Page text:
Effect of Consumption Values on Environmental Concern In Terms Of Purchasing Behavior

Abstract

Social values, especially consumption values are of importance for environmental concerns. Again, values are important for the facts that environmentally friendly products are beneficial, such products are satisfactory or in ensuring their preferability. Environmental concern is one of the variables that play an important role in the purchase of environmentally friendly products. In this study, the effect of consumption values on the environmental concern was studied. As a result of the analysis applied to the collected data, functional values, conditional values and epistemic values were found to have an effect on environmental concern. In addition, it has been found that environmental concern has an effect on purchasing behaviour. Five dimensions of consumption values were also discussed in the study. Thus, it is thought that the contribution is to be made to the literature by determining which values are effective in creating environmental awareness and increasing the consumer's tendency towards this issue.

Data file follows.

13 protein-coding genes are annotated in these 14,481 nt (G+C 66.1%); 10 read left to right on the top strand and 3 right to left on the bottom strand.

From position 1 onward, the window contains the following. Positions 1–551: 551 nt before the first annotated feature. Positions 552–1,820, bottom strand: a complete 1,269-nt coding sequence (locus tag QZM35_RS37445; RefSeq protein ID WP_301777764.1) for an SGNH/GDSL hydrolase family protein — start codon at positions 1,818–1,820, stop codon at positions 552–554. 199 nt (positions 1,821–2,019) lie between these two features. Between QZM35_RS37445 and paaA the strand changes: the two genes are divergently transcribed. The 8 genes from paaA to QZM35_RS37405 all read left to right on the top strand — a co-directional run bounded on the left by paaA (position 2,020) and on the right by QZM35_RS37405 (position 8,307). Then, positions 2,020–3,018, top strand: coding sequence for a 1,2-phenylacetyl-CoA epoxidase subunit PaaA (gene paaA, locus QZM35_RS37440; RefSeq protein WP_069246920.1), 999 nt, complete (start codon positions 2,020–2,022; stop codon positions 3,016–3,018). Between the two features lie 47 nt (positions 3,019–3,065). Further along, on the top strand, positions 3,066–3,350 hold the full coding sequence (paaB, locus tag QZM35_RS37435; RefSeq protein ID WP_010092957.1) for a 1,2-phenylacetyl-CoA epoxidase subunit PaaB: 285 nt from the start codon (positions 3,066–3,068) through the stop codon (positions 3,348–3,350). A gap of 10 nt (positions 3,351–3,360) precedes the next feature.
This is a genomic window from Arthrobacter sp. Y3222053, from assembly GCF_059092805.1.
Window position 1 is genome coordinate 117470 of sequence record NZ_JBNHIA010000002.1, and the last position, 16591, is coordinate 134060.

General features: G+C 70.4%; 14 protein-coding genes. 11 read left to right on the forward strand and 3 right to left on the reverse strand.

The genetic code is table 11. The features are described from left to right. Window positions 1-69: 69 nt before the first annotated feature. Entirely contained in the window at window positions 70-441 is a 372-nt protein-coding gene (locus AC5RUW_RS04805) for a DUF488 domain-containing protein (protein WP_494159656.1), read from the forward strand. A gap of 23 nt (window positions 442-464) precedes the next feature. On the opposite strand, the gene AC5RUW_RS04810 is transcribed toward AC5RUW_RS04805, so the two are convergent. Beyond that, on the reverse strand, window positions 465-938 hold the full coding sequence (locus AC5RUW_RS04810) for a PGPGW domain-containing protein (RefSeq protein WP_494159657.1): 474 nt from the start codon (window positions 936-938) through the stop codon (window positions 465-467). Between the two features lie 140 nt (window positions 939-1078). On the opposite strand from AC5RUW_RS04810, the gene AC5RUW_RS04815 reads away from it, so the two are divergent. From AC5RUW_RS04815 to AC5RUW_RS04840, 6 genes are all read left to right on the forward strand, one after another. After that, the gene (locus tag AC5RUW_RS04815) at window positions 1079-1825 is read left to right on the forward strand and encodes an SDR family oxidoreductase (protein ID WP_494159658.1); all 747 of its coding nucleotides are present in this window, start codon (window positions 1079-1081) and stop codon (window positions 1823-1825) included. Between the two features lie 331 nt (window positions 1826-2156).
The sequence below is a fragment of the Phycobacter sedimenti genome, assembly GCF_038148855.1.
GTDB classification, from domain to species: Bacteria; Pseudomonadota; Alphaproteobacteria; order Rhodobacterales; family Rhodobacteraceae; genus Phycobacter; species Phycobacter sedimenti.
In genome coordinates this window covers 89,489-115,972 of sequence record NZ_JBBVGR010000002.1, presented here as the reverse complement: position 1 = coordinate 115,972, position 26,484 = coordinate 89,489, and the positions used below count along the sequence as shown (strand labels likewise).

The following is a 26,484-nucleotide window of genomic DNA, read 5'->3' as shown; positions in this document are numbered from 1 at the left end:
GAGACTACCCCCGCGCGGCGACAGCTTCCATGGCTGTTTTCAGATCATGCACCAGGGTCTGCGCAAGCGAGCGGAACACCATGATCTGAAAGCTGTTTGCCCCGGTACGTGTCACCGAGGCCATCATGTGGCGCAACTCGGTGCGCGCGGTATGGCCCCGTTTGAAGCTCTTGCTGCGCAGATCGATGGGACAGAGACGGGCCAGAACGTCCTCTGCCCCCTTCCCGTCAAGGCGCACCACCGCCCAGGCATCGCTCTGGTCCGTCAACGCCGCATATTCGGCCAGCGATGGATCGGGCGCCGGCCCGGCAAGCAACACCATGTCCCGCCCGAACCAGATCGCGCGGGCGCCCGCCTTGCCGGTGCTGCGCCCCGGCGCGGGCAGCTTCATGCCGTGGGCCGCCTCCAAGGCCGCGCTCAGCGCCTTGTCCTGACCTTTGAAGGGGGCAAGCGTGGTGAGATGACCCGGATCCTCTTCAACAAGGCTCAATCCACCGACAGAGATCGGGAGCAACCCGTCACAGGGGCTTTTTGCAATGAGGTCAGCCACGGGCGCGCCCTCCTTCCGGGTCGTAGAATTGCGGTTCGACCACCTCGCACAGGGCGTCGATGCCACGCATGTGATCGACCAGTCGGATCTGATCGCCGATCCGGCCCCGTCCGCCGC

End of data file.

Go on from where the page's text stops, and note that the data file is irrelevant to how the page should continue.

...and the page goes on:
Keywords: Consumption valuesenvironmental concernpurchase behavior

Introduction

Today, concerns about environmental sustainability have affected not only the demands of consumers but also the activities of firms. Changes in lifestyle and consumption patterns after growth and urbanization have led to problems in the environment and sustainable living (Biswas & Roy, 2015). Consumers only demand environmentally friendly products and services when they are environmentally conscious (Anuwichanont et al., 2011). In other words, consumers are sensitive to green products in purchasing decisions if they are environmentally conscious (Kanchanapibul et al., 2014). Therefore, environmental awareness and sensitivity of individuals are important for the future of societies (Biel et al., 2005).